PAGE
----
Temperature in India reaches near 48ºC and alert issued for health, economy and elections Climate

Some areas of India are facing severe heat. On Sunday (19), the thermometer in the Najafgarh area of ​​the capital Delhi recorded 47.8°C – the highest recorded in the entire country – and 47.7°C in the city of Agra in the west of Uttar Pradesh state. Other places suffering from high temperatures this month are Haryana, Punjab, Bihar, Gujarat, Madhya Pradesh and parts of western Rajasthan.

In Delhi, the Indian Meteorological Department (IMD) issued a red alert over the weekend, which occurs when people have a higher chance of developing diseases caused by the hot weather. The less severe orange alert will remain in effect until Wednesday (22) and officials have asked the population to remain cautious.

IMD scientist Soma Sen Roy recommended that people avoid going out during the hottest periods, drink plenty of water and wear loose clothing. For people who are particularly vulnerable, such as the elderly, the recommendation is to stay at home.

There are many people who prefer to stay inside their homes. Not only this, local rickshaw puller Satish Kumar said that his work is getting affected due to the heat. “People don’t go out, [os mercados] They are almost empty”, he said.

Apart from the impact on health and economy, there are also concerns about the general elections to be held in India. And the heat appears to be affecting the process, as 63% of people voted in the second phase (out of seven) at the beginning of the month, down from 66% in the first phase in April.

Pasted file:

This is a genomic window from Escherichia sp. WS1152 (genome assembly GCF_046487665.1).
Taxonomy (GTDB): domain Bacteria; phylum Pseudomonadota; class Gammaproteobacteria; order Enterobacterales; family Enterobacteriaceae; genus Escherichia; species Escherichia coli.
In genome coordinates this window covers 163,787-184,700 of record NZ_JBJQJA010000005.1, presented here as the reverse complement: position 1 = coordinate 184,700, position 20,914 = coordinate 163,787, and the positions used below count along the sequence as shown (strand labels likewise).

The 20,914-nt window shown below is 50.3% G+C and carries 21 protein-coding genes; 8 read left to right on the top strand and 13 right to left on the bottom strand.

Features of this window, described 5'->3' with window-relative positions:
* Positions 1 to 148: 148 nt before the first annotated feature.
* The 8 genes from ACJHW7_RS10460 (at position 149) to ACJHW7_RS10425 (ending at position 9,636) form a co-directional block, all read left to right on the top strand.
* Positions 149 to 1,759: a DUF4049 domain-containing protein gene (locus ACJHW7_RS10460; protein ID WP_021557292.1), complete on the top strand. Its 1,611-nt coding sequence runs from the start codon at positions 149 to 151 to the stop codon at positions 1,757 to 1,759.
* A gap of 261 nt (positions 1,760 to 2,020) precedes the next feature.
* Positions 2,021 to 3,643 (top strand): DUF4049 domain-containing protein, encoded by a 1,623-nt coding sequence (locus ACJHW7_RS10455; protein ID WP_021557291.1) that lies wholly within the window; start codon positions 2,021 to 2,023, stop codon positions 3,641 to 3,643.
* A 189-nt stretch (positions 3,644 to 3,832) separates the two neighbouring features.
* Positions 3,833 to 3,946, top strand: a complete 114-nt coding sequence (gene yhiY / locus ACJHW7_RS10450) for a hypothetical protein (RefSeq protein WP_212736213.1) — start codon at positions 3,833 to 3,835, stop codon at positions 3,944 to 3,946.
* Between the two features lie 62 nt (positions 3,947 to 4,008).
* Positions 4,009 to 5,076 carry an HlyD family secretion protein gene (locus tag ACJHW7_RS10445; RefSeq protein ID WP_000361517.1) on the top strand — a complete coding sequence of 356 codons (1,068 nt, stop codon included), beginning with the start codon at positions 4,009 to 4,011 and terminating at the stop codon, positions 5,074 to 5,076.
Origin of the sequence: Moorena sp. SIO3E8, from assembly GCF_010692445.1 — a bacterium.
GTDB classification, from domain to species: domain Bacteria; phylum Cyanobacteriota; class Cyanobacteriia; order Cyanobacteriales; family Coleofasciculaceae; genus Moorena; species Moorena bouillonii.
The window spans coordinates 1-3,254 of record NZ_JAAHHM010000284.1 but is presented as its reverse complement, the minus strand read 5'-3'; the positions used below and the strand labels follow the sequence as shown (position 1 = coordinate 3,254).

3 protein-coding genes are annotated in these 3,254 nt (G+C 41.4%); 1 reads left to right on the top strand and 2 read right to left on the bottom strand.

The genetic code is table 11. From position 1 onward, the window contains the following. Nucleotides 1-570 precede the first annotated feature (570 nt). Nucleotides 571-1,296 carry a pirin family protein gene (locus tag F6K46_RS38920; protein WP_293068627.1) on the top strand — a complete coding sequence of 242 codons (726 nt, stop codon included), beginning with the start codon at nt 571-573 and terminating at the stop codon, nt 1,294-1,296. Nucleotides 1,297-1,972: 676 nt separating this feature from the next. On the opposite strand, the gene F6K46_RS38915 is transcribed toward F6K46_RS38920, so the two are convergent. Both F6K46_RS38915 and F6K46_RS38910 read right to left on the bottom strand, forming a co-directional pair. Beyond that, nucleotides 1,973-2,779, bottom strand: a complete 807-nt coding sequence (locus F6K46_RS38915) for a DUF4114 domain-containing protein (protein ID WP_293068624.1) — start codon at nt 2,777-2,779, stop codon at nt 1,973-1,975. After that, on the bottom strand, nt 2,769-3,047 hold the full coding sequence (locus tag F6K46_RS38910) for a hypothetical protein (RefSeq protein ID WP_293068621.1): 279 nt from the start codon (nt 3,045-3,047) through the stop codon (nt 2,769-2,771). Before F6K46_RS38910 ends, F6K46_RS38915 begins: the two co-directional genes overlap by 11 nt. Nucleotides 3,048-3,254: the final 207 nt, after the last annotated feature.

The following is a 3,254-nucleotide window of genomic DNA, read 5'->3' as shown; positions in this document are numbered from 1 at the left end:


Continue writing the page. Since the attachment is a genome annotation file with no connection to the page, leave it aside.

Portal euronews It is reported that while speaking at an election rally in Maharashtra state, a minister even fainted due to the heat.

Climate change

Summer, which runs from April to June, is usually hot in much of India, but over the past decade it has become more intense – and is often accompanied by severe water shortages. And it is related to climate change. According to a study by the academic group World Weather Attribution, extreme temperatures in South Asia are now about 0.85ºC hotter due to global warming.

The phenomenon is creating a serious health problem for Indians. The local government estimates that about 11,000 people have died during heat waves this century – experts say there has been under-reporting. Last year, 150 deaths were recorded.

About the author: Cory Weinberg

"Student. Subtly charming organizer. Certified music advocate. Writer. Lifelong troublemaker. Twitter lover."

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